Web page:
If you are looking to gain insight into heart failure, its treatments and management strategies, then this article is for you.
Heart failure is a common but serious condition that can be hard to understand. Because “heart failure” implies that the heart is no longer working, it’s easy to think of it as a death sentence. This simply isn’t true.
So what is heart failure?
Heart failure is caused by structural or functional abnormalities within the heart. These abnormalities mean the heart cannot pump an adequate amount of oxygenated, nutrient-rich blood to the body’s organs and tissues.
Medical conditions such as coronary artery disease, heart attacks, obesity, high blood pressure, diabetes, valvular heart disease and other chronic heart conditions can raise your risk of developing heart failure.
Engaging in unhealthy behaviors can also increase your risk of heart failure. These include:
· Eating foods high in fat and cholesterol.
· Eating excessive amounts of sodium.
· Smoking tobacco.
· Not getting enough exercise.
· Drinking excessive amounts of alcohol.
There are many possible causes of heart failure; however, the most common cause is ischemic cardiomyopathy — a type of heart failure that occurs when the heart does not receive enough oxygen. The heart’s left ventricle becomes enlarged and weakened, significantly reducing its pumping power. A heart attack, coronary artery disease or long-term hypertension can cause this.
Signs and symptoms
Common signs include:
· Swelling in the legs, typically both legs.
· Shortness of breath.
· Trouble sleeping due to difficulty breathing that does not improve by taking deep breaths.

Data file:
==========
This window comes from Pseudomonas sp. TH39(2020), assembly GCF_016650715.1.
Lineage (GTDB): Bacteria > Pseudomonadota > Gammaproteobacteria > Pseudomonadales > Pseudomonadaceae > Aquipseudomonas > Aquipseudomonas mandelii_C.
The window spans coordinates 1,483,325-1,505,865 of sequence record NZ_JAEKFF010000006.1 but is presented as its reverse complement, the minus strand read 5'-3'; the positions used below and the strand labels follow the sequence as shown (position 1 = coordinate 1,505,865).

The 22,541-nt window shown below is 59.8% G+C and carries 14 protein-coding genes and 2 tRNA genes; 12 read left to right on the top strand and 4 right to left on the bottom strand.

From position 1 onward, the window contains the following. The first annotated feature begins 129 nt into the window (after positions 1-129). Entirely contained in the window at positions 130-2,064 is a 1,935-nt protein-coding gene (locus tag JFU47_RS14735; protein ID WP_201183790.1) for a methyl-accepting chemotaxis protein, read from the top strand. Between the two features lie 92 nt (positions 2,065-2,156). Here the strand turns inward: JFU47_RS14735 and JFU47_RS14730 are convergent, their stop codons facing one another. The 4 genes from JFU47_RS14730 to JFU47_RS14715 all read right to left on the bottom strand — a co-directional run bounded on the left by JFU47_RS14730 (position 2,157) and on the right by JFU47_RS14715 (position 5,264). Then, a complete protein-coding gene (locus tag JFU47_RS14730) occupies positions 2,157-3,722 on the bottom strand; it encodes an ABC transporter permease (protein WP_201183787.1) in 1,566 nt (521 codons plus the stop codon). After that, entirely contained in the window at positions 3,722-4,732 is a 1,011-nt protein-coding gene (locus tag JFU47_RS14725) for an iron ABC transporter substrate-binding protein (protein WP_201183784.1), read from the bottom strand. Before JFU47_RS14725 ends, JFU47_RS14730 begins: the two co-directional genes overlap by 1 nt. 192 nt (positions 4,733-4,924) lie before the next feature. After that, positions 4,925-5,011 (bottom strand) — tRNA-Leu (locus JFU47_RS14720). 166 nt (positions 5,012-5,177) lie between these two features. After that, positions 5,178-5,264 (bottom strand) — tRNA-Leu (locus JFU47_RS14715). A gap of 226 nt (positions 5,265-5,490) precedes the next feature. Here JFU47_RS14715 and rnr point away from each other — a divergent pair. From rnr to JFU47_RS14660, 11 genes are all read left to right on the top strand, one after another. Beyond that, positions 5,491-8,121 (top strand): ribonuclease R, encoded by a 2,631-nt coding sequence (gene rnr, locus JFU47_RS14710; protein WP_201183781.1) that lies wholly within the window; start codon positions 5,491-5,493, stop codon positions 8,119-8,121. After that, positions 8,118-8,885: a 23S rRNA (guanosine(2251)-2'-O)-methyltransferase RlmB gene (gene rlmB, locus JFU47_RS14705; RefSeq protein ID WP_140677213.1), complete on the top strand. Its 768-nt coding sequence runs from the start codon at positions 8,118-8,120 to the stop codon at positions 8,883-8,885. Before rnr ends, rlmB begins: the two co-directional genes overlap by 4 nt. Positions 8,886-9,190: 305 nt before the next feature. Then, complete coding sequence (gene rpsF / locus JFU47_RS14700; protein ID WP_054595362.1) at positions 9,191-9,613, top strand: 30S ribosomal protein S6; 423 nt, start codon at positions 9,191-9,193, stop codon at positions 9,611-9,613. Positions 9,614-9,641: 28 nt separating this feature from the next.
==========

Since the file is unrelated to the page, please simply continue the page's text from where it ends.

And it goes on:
Other associated symptoms may include chest pain or uncontrolled hypertension. If you experience any of these symptoms, be sure to contact your physician immediately, as it is essential to manage heart failure quickly and adequately. If you think you are having a heart attack, dial 911.
Your doctor may recommend coronary bypass surgery or a procedure such as valve repair to treat the underlying problem that led to heart failure. Medications are sometimes prescribed to lower blood pressure and improve blood flow, decreasing the strain on the heart.
Living with and managing heart failure
Managing the condition is a challenge, but there are things you can do to keep symptoms from worsening.
Regularly monitor your weight. Weighing yourself every morning can alert you to changes in body fluid that indicate a worsening of heart failure. Unexpected gains or losses could signal the need for medical attention.
Calculate fluid intake. Keeping track of your fluid intake is essential to ensure you don’t get dehydrated and to prevent fluid build-up.
Minimize salt intake. A diet high in sodium can cause water retention and lead to bloating, swelling or puffiness. Consuming excessive amounts of sodium can worsen existing high blood pressure. A low-sodium diet places less strain on your heart and helps to maintain or improve your heart health.
Get regular physical activity. Studies have shown that regular physical activity can help protect our cardiovascular health and improve energy levels, aiding the body in better circulation and more efficient oxygen use.
Get educated. It is important to educate yourself with the help of a trusted medical team. You can also find credible and trustworthy resources online. The Centers for Disease Control and Prevention (CDC) webpage is a good starting point. Be sure to explore the links at the bottom of its web page.